Lausanne, Switzerland


In April 2005, the Scandinavium in Göteborg was packed with thousands of screaming fans who attended the fifth annual ISU World Synchronized Skating Championships. Unlike in 2012 and 2018 when the ISU event would return to Sweden, 2005 was a milestone year: it was the first time Senior teams were required to perform an overhead group lift on the ISU World stage.

The group lift evolved exponentially from 2003 to 2005. Though it was not officially required in the first four years at ISU World Synchronized Skating Championships, many teams began attempting a range of supported lifts in 2003. These lifts often featured two skaters and one liftee (i.e. Les Suprêmes’ assisted ‘cheerleader’ lift). In 2004, further experimentation led to a number of variations that are still seen today, including multiple gliding positions (i.e. Rockettes), stationary overhead lifts (i.e. Marigold Ice Unity), and even the first gliding overhead lift, as performed by Team Surprise.

From 2005-2009, the two required Moves in Isolation (MI) elements allowed teams to perform up to two group lifts. By the 2008 season, most competitive teams were executing two lifts with either three or four groups, while non-lifting skaters completed field moves.

In 2013, the Moves in Isolation (MI) element was renamed as the Group Lift (GL), and only one lift was required from 2010-2016.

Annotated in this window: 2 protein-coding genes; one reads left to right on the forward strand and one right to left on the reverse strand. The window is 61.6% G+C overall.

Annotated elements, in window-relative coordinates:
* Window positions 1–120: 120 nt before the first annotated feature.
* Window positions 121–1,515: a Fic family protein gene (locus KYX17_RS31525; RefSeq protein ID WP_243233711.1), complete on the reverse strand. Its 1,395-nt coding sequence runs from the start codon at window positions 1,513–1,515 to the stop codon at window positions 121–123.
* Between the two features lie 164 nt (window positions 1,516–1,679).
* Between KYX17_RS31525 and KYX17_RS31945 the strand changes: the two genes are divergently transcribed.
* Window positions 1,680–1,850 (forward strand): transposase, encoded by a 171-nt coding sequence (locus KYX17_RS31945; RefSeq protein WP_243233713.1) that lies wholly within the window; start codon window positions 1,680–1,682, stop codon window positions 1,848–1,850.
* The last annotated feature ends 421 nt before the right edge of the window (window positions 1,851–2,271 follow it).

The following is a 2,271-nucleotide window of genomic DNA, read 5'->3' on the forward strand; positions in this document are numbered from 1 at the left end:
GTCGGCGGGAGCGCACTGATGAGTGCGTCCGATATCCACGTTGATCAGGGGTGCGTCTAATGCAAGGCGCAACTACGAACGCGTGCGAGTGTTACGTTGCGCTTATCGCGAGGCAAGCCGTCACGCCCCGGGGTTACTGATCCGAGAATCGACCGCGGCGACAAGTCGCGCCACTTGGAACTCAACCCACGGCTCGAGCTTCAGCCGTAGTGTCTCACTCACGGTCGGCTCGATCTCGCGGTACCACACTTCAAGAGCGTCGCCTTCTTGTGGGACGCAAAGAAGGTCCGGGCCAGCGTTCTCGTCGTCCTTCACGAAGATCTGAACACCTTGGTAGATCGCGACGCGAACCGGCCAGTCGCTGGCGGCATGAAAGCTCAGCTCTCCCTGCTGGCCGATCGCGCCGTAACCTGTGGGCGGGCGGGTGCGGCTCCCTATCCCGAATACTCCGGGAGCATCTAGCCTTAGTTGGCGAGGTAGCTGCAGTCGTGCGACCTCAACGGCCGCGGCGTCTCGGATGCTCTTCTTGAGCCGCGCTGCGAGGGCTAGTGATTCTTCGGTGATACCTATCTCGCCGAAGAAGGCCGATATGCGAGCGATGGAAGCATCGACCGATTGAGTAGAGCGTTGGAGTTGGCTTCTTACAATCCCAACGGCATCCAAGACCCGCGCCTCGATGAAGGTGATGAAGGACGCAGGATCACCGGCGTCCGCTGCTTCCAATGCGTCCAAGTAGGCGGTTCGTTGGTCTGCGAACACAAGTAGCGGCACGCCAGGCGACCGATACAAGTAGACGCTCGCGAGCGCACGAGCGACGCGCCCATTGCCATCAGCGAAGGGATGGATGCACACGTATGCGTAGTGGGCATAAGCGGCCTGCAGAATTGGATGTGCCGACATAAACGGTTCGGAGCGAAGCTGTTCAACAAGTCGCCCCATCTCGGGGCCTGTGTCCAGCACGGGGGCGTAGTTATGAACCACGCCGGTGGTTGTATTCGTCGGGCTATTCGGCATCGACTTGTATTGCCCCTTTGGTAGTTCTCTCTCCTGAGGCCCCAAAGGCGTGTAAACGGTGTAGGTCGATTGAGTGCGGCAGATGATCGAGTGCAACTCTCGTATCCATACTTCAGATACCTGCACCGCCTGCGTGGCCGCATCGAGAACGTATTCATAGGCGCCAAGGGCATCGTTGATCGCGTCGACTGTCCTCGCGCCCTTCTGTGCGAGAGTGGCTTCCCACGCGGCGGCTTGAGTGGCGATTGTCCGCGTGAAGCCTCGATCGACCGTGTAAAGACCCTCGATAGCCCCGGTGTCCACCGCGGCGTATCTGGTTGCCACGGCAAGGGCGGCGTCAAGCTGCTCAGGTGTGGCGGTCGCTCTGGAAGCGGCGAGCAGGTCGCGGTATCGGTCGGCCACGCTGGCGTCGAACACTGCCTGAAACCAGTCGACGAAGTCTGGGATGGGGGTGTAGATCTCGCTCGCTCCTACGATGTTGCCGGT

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Team Canada 2 (CAN) at the ISU World Synchronized Skating Championships 2013©Getty Images

From 2017 onward, two lifts were and are currently required in some form—either as two rotational (2017) or one rotational and one Creative (2018-present).

The group lift has seen a number of dramatic changes over the years, including an emphasis on flexibility/balance, position, difficult entry/exit and ice coverage. While the lift element remains unique to the Senior free category, recent developments have enabled junior teams to perform vaults and un-sustained lifts in their free program (elevated for under three seconds), preparing skaters for the future demands at the Senior level.

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Team Tatarstan (RUS) at the ISU World Synchronized Skating Championships 2019©International Skating Union (ISU)